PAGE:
In order to increase the students' comfort level with the Latin they so often encounter when researching etymology, we're spending some time in between Thanksgiving and Christmas getting just a taste of Latin. We began today with the spells and names in the Harry Potter novels (I've started putting some resources here).

To get us started, I found and and edited a video of HP characters casting spells in the first few movies and showed it to the children to whet their appetites before diving into choosing and reseaching a few to add to their Word notebooks. In a previous class we had briefly introduced the idea of Latin using word endings rather than word order to indicate meaning. Now, the plan is that next week we will go into that more deeply, looking at the standard declensions and conjugations, with the goal that they will begin to be able to look at a Latin root (say 'sectus' or 'sectio") and realize that the <-us> or <-io> are just endings, and that is the part they need to look at more closely. This kind of thing often trips them up -- for instance they come across 'sectio" and conclude that section is sectio + n.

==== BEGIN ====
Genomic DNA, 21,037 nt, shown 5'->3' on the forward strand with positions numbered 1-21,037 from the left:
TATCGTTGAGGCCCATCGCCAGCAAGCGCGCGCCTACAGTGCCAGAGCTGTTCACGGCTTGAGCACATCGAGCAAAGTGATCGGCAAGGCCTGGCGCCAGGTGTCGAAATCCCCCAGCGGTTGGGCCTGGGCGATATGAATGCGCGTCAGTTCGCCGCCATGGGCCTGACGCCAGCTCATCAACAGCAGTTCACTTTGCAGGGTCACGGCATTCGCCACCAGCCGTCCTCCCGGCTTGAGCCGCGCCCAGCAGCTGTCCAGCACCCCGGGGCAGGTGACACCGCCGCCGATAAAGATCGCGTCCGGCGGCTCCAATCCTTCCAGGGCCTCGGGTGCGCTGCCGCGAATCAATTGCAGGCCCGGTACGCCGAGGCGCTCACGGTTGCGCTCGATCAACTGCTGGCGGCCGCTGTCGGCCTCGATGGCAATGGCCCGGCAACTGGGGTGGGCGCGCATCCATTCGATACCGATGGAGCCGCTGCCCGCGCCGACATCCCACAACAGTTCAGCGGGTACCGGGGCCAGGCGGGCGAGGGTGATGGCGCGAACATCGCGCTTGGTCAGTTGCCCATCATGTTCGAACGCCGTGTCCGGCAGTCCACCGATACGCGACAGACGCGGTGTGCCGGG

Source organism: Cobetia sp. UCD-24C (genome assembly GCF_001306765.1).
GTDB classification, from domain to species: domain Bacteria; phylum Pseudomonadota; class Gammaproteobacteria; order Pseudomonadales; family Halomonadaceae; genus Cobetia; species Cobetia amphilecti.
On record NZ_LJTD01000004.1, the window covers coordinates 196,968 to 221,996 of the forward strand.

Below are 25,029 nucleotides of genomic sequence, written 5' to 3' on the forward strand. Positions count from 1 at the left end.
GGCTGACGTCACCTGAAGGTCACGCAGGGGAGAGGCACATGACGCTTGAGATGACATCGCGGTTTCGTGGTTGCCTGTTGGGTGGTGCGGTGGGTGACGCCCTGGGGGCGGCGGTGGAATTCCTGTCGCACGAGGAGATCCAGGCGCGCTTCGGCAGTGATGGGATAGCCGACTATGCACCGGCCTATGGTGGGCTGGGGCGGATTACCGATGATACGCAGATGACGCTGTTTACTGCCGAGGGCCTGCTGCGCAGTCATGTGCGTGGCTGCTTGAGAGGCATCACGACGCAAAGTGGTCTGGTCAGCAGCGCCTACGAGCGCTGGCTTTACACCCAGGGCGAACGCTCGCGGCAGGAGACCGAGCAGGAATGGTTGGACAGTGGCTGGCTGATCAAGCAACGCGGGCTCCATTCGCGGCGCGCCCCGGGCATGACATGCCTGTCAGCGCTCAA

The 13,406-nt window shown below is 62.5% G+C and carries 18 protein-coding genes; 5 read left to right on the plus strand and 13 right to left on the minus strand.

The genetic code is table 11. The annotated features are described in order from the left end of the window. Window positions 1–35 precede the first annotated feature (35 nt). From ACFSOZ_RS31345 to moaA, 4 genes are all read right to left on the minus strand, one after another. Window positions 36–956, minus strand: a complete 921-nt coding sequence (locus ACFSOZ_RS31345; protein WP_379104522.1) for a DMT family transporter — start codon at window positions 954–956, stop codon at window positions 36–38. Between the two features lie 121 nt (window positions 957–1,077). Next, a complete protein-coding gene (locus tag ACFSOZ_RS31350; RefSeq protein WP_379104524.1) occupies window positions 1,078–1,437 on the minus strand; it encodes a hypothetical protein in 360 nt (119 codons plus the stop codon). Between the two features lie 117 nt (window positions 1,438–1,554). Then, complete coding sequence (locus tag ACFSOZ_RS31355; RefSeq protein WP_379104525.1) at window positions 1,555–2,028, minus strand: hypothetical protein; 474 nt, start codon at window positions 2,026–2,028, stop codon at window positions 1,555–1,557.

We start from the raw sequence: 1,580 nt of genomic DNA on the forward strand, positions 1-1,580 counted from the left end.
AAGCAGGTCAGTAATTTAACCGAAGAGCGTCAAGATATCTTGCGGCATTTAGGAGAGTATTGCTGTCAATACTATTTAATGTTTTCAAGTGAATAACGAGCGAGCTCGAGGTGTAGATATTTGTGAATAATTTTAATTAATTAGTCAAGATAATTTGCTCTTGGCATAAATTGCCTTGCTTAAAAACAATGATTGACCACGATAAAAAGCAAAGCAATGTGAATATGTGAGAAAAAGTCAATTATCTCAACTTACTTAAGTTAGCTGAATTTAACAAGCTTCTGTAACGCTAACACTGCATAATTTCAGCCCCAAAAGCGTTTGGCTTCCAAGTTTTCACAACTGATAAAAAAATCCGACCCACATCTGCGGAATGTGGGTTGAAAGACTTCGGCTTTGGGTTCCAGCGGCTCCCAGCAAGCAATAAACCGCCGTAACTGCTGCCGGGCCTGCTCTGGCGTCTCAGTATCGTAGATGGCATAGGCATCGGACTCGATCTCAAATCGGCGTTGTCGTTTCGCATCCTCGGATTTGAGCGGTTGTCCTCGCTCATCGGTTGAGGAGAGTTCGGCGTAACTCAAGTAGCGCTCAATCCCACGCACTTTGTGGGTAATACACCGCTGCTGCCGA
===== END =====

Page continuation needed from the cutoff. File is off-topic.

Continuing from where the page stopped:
I teach three sections (there it is again) of fifth graders, and in the first two it went about as you'd expect -- the children were excited, found lots of good information, and had a good time waving their pencils at each other and casting spells, in between writing their findings in their notebooks. But the third section, which comes right after lunch and tends to be more rambunctious, started, right from the beginning of the video, spontaneously to make connections and call out related words as they heard each spell in the video: leviosa (levitate! levitation!), petrificus totalis (petrified! totally!), immobulus (mobile! mobility!), and so on. As they went on (the video was about 6 minutes long) it started getting more competitive, seeing who could come up with the fastest connection, or the larger quantity, etc.

This same group is also getting much more spontaneous in their approach to new words. We were reviewing concepts, and they couldn't remember (avert your eyes, Melvyn!) what "orthography" meant.

"Well, that graphy thing means it's a study of something," says one.

"I go to the orthodontist, so is it something about teeth? No, that can't be right," says another. Another connection.

"No, it's the dontist part that's the teeth part."

Another whips over to the dictionary. "Straight, it means straight. Study of straightness?"

"Is that all it says?"

"Oh, no, it also says 'correct'."

"Wait, graphy isn't study of, that's ology. Graphy is drawing or something. Like photography."

And so on, until they get it figured out. The path from here to there isn't straight, and this constant making of connections leads to many byways and deadends and branching paths, some of which lead somewhere else. But you know what? We get to see a lot more of the forest that way.